Jerry Kopel

What do "they" have that "we" don't?
Governing Magazine, a subsidiary of Congressional Quarterly, recently graded the 50states on present approaches to management quality. Denver Post columnist Fred Brown did a summary view of where Colorado stood among the states and he reiterated criticisms leveled by the magazine regarding Colorado. However, his space for in-depth coverage was severely limited.
Governing Magazine did hundreds of interviews and surveys but still resorted to using grade school report card numbers to make any distinction. One of many states tied with a C-plus average, Colorado is, thus, either the sixth worst state or the 26th best state.
The standings become clear when each of the four major categories (1) money, (2) people, (3) infrastructure, and (4) information, are broken down into five separate subdivisions. That gives the reader 20 grades for each state, using the color blue for strength, the color white for mid-level quality, and the color red for weakness.
Colorado had one blue, 14 whites, and five reds.
The top four states based on my breakdown of the color scheme were Utah, Virginia, Minnesota, and Washington. Combined the four had 51 blues, 28 whites, and one red.
All four states had one common benefit: no term limits for legislators.
This means their future could be adequately measured by experience from their past, something Colorado has lost because of term limits.
In spending, the four states weren't big spenders. Virginia ranked 14th, Washington 12th, Utah 34th and Minnesota 16th. Colorado ranked 28th.
The following are quotes from reviews of each of the four states.
Washington: "We just tore up the rule book and changed the way we do budgeting here, called Priorities of Government. It begins with a top-down approach establishing results for the state to achieve.
"Agencies with similar goals are grouped to determine which activities are most clearly aligned with desired results. Government activities are ranked in priority order. The state funds the most important and moves down the list until it runs out of cash."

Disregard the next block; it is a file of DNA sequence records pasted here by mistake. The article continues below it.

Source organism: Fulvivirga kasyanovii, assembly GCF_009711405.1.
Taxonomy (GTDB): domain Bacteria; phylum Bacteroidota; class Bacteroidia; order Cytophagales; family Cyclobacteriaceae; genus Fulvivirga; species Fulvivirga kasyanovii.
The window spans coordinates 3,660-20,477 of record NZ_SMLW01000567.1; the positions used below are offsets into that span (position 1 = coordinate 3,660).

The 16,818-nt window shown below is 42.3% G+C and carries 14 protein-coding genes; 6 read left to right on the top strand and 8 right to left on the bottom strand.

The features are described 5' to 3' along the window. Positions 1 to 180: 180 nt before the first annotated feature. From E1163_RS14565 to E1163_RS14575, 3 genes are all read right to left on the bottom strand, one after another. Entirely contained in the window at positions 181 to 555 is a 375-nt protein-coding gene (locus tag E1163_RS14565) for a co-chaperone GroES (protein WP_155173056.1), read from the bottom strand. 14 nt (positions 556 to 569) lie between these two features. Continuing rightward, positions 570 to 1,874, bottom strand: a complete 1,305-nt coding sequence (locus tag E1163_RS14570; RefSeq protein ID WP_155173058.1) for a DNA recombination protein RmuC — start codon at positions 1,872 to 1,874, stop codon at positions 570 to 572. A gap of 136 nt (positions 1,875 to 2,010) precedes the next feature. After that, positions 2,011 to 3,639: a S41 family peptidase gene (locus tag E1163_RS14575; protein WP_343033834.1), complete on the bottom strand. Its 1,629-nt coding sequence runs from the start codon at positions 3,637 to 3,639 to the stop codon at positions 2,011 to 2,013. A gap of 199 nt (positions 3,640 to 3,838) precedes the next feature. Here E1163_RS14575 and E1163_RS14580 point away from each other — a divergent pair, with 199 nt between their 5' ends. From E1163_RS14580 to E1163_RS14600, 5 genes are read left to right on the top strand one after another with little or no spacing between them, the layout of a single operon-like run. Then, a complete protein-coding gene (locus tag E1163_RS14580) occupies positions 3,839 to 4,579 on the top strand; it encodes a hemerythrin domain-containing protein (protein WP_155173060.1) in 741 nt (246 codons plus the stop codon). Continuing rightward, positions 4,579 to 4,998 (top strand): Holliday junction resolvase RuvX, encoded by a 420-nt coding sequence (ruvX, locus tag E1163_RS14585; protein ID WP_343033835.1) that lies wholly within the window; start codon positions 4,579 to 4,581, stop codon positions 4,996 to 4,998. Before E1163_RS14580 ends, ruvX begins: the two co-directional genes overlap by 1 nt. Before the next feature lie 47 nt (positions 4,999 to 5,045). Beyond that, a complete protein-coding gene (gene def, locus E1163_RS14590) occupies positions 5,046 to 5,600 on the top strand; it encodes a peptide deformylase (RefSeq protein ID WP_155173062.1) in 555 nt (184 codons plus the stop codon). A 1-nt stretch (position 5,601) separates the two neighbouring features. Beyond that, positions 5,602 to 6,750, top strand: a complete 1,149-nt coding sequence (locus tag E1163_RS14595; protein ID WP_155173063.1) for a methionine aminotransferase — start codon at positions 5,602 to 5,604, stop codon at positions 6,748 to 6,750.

Utah: "Compared with budget debates in other places, those in Utah have been laced with hard statistics, not just anecdotes. Spending reductions have been painful, but they have been made with the help of a precise program-by-program analysis that is simply unavailable to many legislatures. Utah did not have to resort to clumsy across-the-board reductions to reach the numbers it needed."
Virginia: "Their planning effort called the Council of Virginia's Future, manned by legislative, executive branch and private sector leaders, creates powerful long-term goals, coupled with specific indicators to make sure goals are being met. And managers are held accountable if goals are not met. Their audit commission is a national leader in performance auditing.
"Virginia has implemented  one of the strongest work force planning efforts in the country and is a leader in solid succession planning. It identifies the knowedge needed to be transferred as leaders retire. Looking at agency turnover of  76 percent every four years (one term for governor) forces you to have successive planning.
"Raising taxes by a sufficient amount to stabilize  the state's fiscal condition wasn't a choice the Legislature made easily, or even, for many members, willingly. But they did it."
Minnesota: "The state's personnel systems are solid. Particularly  noteworthy is a Yahoo-based resume system which has made it dramatically easier to post, recruit for, and fill positions.
"Three years ago applicants had to muck their way through six-page handwritten applications. Now they can finish in minutes. Posting a job used to take three weeks. Now it's done in hours. Hiring time has been cut by more than half.
"Online applicants, who now make up more than 80  percent of the state's pool, can establish personal job searches, receiving e-mail notification whenever a job matching their e-search criteria opens up, regardless of what department the job is in."
Minnesota however, is going through a major partisan crisis, following the Jesse Ventura years. So today, according to interviews, "decisions have been made more on politics than they have been based on what is best for Minnesota."
Deferred maintenance is a critical issue at the moment. Some of the problems facing Colorado seem to be  wending their way  east to Minnesota.
Minnesota may be on the road down. Let's hope Colorado is on the road up.
(Jerry Kopel served 22 years in the Colorado House)

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